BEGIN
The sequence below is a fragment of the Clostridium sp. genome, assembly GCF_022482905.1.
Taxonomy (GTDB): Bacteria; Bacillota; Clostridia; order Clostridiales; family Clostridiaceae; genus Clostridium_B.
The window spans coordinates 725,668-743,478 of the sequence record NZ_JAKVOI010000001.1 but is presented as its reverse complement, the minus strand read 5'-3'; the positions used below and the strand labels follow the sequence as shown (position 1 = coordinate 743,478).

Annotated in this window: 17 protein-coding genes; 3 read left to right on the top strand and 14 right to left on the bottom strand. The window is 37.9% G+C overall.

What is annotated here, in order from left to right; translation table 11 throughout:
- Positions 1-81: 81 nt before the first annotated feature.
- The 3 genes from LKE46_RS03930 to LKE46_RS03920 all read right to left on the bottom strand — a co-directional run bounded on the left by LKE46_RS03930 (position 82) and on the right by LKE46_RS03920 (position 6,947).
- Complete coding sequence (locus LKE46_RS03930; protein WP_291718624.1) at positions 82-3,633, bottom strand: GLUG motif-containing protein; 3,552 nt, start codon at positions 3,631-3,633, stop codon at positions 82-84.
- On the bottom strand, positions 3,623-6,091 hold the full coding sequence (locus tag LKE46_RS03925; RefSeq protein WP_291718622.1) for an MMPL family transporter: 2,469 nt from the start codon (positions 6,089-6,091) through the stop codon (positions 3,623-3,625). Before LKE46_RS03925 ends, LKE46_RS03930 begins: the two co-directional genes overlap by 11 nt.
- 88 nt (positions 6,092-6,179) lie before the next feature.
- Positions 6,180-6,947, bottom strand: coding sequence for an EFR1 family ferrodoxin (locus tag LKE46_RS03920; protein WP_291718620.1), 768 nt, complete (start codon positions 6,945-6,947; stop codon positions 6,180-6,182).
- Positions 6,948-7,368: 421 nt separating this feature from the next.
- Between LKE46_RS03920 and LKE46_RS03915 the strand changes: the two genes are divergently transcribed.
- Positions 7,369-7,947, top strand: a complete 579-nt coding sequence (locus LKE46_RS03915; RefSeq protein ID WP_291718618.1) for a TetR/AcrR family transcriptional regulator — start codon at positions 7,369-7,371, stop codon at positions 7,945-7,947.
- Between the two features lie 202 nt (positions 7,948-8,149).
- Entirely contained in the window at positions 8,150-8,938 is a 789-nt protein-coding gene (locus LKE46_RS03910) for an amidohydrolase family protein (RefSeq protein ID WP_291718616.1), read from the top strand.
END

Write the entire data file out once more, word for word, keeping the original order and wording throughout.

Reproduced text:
The sequence below is a fragment of the Clostridium sp. genome, assembly GCF_022482905.1.
Taxonomy (GTDB): Bacteria; Bacillota; Clostridia; order Clostridiales; family Clostridiaceae; genus Clostridium_B.
The window spans coordinates 725,668-743,478 of the sequence record NZ_JAKVOI010000001.1 but is presented as its reverse complement, the minus strand read 5'-3'; the positions used below and the strand labels follow the sequence as shown (position 1 = coordinate 743,478).

Annotated in this window: 17 protein-coding genes; 3 read left to right on the top strand and 14 right to left on the bottom strand. The window is 37.9% G+C overall.

What is annotated here, in order from left to right; translation table 11 throughout:
- Positions 1-81: 81 nt before the first annotated feature.
- The 3 genes from LKE46_RS03930 to LKE46_RS03920 all read right to left on the bottom strand — a co-directional run bounded on the left by LKE46_RS03930 (position 82) and on the right by LKE46_RS03920 (position 6,947).
- Complete coding sequence (locus LKE46_RS03930; protein WP_291718624.1) at positions 82-3,633, bottom strand: GLUG motif-containing protein; 3,552 nt, start codon at positions 3,631-3,633, stop codon at positions 82-84.
- On the bottom strand, positions 3,623-6,091 hold the full coding sequence (locus tag LKE46_RS03925; RefSeq protein WP_291718622.1) for an MMPL family transporter: 2,469 nt from the start codon (positions 6,089-6,091) through the stop codon (positions 3,623-3,625). Before LKE46_RS03925 ends, LKE46_RS03930 begins: the two co-directional genes overlap by 11 nt.
- 88 nt (positions 6,092-6,179) lie before the next feature.
- Positions 6,180-6,947, bottom strand: coding sequence for an EFR1 family ferrodoxin (locus tag LKE46_RS03920; protein WP_291718620.1), 768 nt, complete (start codon positions 6,945-6,947; stop codon positions 6,180-6,182).
- Positions 6,948-7,368: 421 nt separating this feature from the next.
- Between LKE46_RS03920 and LKE46_RS03915 the strand changes: the two genes are divergently transcribed.
- Positions 7,369-7,947, top strand: a complete 579-nt coding sequence (locus LKE46_RS03915; RefSeq protein ID WP_291718618.1) for a TetR/AcrR family transcriptional regulator — start codon at positions 7,369-7,371, stop codon at positions 7,945-7,947.
- Between the two features lie 202 nt (positions 7,948-8,149).
- Entirely contained in the window at positions 8,150-8,938 is a 789-nt protein-coding gene (locus LKE46_RS03910) for an amidohydrolase family protein (RefSeq protein ID WP_291718616.1), read from the top strand.